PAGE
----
Human Anxieties In Fitcher's Bird

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Fitcher’s Bird, written by Jacob and Wilhelm Grimm was one of the original fairy tales. In the past, fairy tales involved an adult type context with dynamic storylines. In this day and age, primary readers of fairy tales are children. Over the years, fairy tales have grown into stories with morals that would influence readers in a positive way. Though a lot has changed, one common element remains the same. It is based off of human anxieties and reactions that we have or will go through in our lives. Fairy tales accentuate multiple human anxieties that are overall defeated with human curiosity. Many anxieties are shown in the story of Fitcher’s Bird. The women that the sorcerer captures end up being murdered and mutilated due to their crippling curiosity. The sorcerer’s truest intention is to be wed. He gains the women’s trust by showering them with everything they could possibly desire. “The rooms glistened with silver and gold, and she thought that she had never seen such splendor.” (Fitcher’s Bird, 1) The women seem to enjoy the…show more content…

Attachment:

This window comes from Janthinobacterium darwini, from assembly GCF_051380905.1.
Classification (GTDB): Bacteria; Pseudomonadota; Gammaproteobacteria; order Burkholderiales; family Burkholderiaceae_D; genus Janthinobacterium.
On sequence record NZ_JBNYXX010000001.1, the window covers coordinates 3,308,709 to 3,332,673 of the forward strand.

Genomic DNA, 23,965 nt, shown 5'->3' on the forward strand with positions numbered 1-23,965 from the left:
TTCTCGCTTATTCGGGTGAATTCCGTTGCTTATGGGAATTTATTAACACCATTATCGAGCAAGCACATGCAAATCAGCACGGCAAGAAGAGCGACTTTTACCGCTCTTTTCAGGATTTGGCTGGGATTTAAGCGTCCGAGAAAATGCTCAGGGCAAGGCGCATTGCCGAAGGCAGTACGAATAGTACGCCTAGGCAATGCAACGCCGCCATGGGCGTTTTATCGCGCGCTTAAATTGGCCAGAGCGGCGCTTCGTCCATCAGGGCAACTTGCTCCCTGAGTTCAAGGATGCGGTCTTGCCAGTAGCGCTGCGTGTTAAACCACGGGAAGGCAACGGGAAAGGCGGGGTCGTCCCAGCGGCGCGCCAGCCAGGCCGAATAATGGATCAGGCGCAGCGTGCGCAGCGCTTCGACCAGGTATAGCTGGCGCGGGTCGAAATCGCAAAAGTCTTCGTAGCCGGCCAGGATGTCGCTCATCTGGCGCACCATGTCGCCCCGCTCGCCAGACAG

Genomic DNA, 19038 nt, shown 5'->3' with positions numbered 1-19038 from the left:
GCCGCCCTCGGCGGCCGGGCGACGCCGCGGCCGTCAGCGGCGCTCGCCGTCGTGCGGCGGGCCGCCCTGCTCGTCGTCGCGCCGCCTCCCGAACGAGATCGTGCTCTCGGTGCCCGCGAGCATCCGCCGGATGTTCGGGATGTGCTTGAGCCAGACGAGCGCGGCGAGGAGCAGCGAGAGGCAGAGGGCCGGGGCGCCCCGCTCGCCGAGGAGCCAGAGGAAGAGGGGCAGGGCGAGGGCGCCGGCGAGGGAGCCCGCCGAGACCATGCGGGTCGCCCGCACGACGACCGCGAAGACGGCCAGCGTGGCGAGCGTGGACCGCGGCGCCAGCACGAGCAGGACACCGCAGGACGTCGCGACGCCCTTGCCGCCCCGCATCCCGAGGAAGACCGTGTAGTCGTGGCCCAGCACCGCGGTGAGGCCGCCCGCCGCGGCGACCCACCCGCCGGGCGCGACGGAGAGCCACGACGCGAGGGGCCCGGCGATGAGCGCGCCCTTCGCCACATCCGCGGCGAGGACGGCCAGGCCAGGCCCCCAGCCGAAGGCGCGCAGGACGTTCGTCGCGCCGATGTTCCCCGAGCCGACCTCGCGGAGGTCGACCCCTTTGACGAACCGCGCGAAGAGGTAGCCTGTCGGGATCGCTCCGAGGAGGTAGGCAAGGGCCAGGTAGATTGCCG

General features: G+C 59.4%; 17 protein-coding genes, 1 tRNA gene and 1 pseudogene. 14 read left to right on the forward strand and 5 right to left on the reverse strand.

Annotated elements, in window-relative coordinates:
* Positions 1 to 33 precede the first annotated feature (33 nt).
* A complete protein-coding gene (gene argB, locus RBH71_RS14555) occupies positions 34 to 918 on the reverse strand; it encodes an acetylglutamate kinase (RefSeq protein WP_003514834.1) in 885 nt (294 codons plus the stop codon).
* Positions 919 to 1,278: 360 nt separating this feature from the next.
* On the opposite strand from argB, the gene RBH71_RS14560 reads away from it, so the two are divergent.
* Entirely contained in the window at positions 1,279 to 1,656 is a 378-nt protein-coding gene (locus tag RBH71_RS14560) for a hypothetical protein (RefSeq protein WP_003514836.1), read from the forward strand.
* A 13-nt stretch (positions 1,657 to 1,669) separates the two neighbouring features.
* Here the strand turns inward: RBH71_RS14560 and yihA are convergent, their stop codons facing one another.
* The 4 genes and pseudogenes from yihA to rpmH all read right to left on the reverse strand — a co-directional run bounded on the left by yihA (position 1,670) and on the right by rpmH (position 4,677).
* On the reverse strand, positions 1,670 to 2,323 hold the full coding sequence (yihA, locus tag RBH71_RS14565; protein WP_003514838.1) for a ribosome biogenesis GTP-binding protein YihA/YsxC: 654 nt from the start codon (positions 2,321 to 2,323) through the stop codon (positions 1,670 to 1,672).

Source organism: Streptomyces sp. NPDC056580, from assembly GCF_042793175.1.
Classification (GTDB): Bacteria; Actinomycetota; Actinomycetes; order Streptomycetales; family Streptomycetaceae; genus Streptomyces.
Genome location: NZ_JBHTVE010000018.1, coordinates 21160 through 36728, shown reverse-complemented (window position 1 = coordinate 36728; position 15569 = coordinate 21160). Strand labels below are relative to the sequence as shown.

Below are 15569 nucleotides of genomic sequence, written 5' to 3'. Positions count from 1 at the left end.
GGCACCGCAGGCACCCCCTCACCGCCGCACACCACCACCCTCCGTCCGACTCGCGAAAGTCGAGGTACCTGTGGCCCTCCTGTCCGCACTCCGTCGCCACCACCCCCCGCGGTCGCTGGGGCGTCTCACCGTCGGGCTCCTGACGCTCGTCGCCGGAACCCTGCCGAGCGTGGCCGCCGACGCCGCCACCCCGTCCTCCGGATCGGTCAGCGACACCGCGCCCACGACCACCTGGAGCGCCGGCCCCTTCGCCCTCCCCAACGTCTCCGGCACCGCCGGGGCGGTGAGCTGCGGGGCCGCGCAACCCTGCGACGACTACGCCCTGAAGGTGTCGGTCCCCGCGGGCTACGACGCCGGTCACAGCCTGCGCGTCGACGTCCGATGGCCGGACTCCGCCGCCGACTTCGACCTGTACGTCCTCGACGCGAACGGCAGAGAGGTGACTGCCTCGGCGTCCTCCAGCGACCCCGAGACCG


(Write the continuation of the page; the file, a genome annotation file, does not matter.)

The last woman gets away with being in the forbidden room because the egg is completely clean. Due to this conclusion, the sorcerer believes she passed the test meaning she will be his bride. “He now had no more power over her and had to do whatever she demanded.” (Fitcher’s Bird, 2) This quote covers an interesting idea about how marriage can change the roles of the spouses. He loses his power over her due to the fact that she is released from his restraints about gaining her trust. She is then able to manipulate the sorcerer. She saves her sisters and as the ultimate revenge on behalf of all his victims, she burns down his house killing the sorcerer and all of his friends. The woman was smart to not only kill the sorcerer because his friends may kill her for that action. She’s ending all ties with the sorcerer and making sure nobody ever bothers her or innocent women ever

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